Efficient Employee Management

Some swine barns produce pigs with much less labor and frustration than do others. This fact sheet identifies various factors that contribute to these disparities and what might be done to improve your employee efficiency.
Many adjustments to decrease time and labor are done for economic reasons:

  • to reduce the cost of hired labor;
  • to increase production with the same labor;
  • to redirect labor hours to more profitable production enterprises.


Other changes are done primarily to improve the quality of life for the owner or operator. For example, an operator spends $5000 putting in windows in the swine barns so that they might see outside. In such cases the question is not “Can I justify this economically?” but rather “Can I afford it?”


Labor efficiency in swine barns are influenced by the following:

  • physical building and room layout;
  • production flow;
  • level of automation or mechanization;
  • quantity of equipment repairs required;
  • work routines.




Larger farms have an advantage here: a farrowing room with 18 crates takes less time to manage per sow than a room with only 6 crates.


In addition to size, a good layout saves time by minimizing the distance that pigs feed and employees have to travel. Consider two weaner barns each with six rooms and identical pen areas. A midday weaner room check requires employees to walk 324 feet in the center hall layout compared to 600 feet in a motel style layout. Furthermore, the motel style layout in this example requires 25% more barn area. The underlying principle here is to reduce the hallways and alleyways to a minimum.


Room location will have an affect on time. Areas requiring frequent inspection such as farrowing and nursery are better placed close to the office and staff areas. Dry sow and finishing can be at a further distance and still be efficient. Older operations that have expanded through modifying existing buildings have any number of compromises. Ramps in alleyways create impediments to moving feed carts. Structural posts can be in the way of doing chores. Repairs in such barns are more frequent.


Drawing a map of the barn and superimposing the path taken to do chores may assist in identifying layout problems more clearly.


Production Flow


All-In/All-Out: The trend to single stage, all-in/all-out nurseries (weaners stay in one room for their entire weaning period) saves a sequence of moving pigs and washing rooms over a two stage, hot room/cool room system. Cleaning is easier as the rooms are emptied completely and no care is needed to avoid spraying other pigs. Such systems do cost more initially because more pen space is required.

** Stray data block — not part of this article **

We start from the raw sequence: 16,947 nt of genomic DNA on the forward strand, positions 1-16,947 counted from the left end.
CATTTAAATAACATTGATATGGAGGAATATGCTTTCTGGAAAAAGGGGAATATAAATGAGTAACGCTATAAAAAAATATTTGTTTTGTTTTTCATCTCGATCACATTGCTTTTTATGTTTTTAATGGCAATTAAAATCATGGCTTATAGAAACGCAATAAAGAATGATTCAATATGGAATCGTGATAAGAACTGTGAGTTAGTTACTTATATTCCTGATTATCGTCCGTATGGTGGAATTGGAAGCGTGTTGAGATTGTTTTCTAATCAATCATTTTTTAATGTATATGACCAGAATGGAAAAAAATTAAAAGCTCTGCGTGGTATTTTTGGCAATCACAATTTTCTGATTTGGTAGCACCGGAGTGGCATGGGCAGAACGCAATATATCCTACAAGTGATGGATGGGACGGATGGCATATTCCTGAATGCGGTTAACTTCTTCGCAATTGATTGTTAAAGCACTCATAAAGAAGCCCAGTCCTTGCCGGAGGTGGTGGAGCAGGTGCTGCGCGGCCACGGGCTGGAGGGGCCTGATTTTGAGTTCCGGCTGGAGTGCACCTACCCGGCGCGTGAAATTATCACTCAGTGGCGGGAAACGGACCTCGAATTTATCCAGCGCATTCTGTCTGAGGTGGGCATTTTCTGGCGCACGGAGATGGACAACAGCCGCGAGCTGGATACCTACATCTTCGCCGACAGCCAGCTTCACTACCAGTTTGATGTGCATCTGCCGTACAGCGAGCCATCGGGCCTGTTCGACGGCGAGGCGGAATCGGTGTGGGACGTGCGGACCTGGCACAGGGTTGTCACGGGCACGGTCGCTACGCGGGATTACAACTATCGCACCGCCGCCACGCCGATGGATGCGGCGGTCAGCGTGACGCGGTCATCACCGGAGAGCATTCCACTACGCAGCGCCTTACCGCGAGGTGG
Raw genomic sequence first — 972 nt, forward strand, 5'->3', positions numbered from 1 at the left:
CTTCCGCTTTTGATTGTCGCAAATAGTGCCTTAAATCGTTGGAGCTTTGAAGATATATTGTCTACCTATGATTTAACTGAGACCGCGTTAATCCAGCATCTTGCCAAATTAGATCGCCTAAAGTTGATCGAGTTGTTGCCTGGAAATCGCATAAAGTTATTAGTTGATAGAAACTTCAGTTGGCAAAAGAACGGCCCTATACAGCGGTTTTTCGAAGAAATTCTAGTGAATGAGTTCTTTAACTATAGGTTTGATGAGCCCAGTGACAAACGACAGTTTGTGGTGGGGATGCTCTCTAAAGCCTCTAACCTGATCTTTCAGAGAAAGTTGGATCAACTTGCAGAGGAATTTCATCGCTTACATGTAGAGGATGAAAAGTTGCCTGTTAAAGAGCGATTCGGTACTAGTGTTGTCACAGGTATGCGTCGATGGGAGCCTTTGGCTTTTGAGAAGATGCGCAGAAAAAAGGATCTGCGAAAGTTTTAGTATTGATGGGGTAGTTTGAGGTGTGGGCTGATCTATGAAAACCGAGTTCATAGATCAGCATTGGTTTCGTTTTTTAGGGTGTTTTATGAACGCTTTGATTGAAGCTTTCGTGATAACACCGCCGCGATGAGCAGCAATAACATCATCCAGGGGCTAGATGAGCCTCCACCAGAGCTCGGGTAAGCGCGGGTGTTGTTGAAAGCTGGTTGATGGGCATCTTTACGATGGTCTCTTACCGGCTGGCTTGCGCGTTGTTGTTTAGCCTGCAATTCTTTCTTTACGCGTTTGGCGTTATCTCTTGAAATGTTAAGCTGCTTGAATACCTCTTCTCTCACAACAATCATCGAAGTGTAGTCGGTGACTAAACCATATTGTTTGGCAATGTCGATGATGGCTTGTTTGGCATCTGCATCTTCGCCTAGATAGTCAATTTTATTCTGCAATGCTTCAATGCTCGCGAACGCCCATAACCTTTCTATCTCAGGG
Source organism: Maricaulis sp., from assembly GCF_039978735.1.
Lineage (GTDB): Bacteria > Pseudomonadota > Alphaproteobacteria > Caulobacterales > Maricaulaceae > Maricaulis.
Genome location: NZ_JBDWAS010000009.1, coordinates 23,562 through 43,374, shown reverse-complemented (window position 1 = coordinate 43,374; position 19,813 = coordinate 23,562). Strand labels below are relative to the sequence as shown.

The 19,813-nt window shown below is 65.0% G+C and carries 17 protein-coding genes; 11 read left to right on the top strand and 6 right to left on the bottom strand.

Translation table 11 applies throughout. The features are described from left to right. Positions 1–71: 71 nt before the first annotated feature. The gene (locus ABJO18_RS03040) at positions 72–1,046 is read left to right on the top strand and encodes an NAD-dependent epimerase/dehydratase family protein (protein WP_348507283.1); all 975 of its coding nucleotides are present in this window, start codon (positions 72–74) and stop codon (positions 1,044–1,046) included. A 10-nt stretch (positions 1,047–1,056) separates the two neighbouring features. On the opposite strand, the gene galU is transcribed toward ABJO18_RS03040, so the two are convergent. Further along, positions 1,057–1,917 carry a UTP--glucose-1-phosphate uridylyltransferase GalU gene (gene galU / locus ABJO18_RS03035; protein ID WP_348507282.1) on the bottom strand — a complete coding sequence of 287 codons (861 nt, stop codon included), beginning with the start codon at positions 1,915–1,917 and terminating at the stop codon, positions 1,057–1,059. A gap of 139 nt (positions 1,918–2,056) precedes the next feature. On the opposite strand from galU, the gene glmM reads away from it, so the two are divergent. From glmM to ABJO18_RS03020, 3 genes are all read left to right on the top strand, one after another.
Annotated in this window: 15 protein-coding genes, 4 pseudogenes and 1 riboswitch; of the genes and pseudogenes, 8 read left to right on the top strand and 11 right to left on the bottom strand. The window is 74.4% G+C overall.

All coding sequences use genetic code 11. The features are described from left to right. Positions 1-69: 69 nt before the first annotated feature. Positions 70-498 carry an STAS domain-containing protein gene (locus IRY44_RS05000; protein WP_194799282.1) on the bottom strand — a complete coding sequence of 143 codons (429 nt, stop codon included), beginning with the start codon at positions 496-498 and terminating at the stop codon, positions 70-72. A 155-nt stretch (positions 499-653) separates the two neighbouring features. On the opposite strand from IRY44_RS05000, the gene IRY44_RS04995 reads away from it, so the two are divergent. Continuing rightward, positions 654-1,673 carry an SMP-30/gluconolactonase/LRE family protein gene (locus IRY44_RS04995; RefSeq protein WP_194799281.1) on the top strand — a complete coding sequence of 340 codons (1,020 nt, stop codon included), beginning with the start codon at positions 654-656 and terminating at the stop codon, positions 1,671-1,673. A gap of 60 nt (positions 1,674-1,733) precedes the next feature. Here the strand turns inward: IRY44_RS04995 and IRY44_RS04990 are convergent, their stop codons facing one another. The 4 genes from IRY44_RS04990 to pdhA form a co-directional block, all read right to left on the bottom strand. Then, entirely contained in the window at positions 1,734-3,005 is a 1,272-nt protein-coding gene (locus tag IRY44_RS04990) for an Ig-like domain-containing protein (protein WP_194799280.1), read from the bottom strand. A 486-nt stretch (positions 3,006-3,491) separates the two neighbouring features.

Multiple Weekly Schedule: For smaller herds, producers can concentrate their work and improve labor efficiency by weaning sows every 2nd, 3rd or even every 5th week rather than every week. It takes less time to wash six weaner pens every other week than three pens every week. All in/all-out can be achieved with fewer rooms which are bigger and more practical.


Automation or Mechanization


Labor-saving equipment and systems have reduced the time needed to raise pigs. The change from straw to liquid manure for farrowing operations during the 1970s doubled the number of sows (from 50 to 100) that an individual operator and his family could handle. With more recent developments, this number has continued to grow.


Feeding: Mechanical systems like auger, chain, pneumatic and liquid delivery systems are all used to reduce time and labor. Four times as much feed goes to the finishing barn than all the other areas combined. This should be the first to be automated.


Even modest improvements can save a significant amount of time. Shut-off micro switches added to milling or auger equipment saves observation time. Augers can be installed to move feed from the feed room to the pig rooms where it may still be delivered to the pigs in carts. Even the lowly feed cart can be improved by custom sizing it to fit particular alleys or by adding better quality wheels for easier faster rolling.


Pressure Washing: Plumbing of high-pressure lines with quick disconnects to each room costs little and saves the time needed to drag portable units throughout the barn. Add a second, shorter wand for cleaning up close.


Special dirt-cutting nozzles which rotate a stream of water with a 0E spray pattern are very effective in cutting through caked-on manure and can reduce washing time by half. This will conserve water usage over time.


Hot-water systems cost more to install and operate but they can clean more thoroughly, lifting off the final grease layer that cold water leaves behind.


Presoaking the room for 30 minutes reduces washing time significantly. A water line with cheap lawn sprinkler heads can be mounted on the ceiling to do this job. To save water, put this water line on a timer or time clock.